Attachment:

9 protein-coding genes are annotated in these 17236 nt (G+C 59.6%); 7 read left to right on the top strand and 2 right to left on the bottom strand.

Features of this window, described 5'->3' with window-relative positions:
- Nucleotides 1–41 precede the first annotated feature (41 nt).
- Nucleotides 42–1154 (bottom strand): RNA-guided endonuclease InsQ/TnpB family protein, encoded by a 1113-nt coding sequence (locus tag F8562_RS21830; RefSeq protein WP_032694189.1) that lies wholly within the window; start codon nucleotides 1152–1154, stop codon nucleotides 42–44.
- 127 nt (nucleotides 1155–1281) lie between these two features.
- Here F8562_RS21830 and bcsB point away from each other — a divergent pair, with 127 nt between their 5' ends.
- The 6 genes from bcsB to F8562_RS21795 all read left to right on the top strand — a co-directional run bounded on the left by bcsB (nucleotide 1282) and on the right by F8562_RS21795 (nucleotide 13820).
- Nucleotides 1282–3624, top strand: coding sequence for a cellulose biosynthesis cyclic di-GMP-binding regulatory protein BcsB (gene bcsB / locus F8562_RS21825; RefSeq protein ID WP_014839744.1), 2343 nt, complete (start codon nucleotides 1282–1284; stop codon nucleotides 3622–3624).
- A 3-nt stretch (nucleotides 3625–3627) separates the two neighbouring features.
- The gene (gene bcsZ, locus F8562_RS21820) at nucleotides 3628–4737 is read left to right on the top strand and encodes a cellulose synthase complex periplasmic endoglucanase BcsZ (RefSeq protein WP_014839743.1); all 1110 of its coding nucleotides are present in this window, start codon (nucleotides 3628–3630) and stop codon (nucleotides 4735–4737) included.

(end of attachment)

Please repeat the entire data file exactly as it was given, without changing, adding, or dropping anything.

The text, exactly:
9 protein-coding genes are annotated in these 17236 nt (G+C 59.6%); 7 read left to right on the top strand and 2 right to left on the bottom strand.

Features of this window, described 5'->3' with window-relative positions:
- Nucleotides 1–41 precede the first annotated feature (41 nt).
- Nucleotides 42–1154 (bottom strand): RNA-guided endonuclease InsQ/TnpB family protein, encoded by a 1113-nt coding sequence (locus tag F8562_RS21830; RefSeq protein WP_032694189.1) that lies wholly within the window; start codon nucleotides 1152–1154, stop codon nucleotides 42–44.
- 127 nt (nucleotides 1155–1281) lie between these two features.
- Here F8562_RS21830 and bcsB point away from each other — a divergent pair, with 127 nt between their 5' ends.
- The 6 genes from bcsB to F8562_RS21795 all read left to right on the top strand — a co-directional run bounded on the left by bcsB (nucleotide 1282) and on the right by F8562_RS21795 (nucleotide 13820).
- Nucleotides 1282–3624, top strand: coding sequence for a cellulose biosynthesis cyclic di-GMP-binding regulatory protein BcsB (gene bcsB / locus F8562_RS21825; RefSeq protein ID WP_014839744.1), 2343 nt, complete (start codon nucleotides 1282–1284; stop codon nucleotides 3622–3624).
- A 3-nt stretch (nucleotides 3625–3627) separates the two neighbouring features.
- The gene (gene bcsZ, locus F8562_RS21820) at nucleotides 3628–4737 is read left to right on the top strand and encodes a cellulose synthase complex periplasmic endoglucanase BcsZ (RefSeq protein WP_014839743.1); all 1110 of its coding nucleotides are present in this window, start codon (nucleotides 3628–3630) and stop codon (nucleotides 4735–4737) included.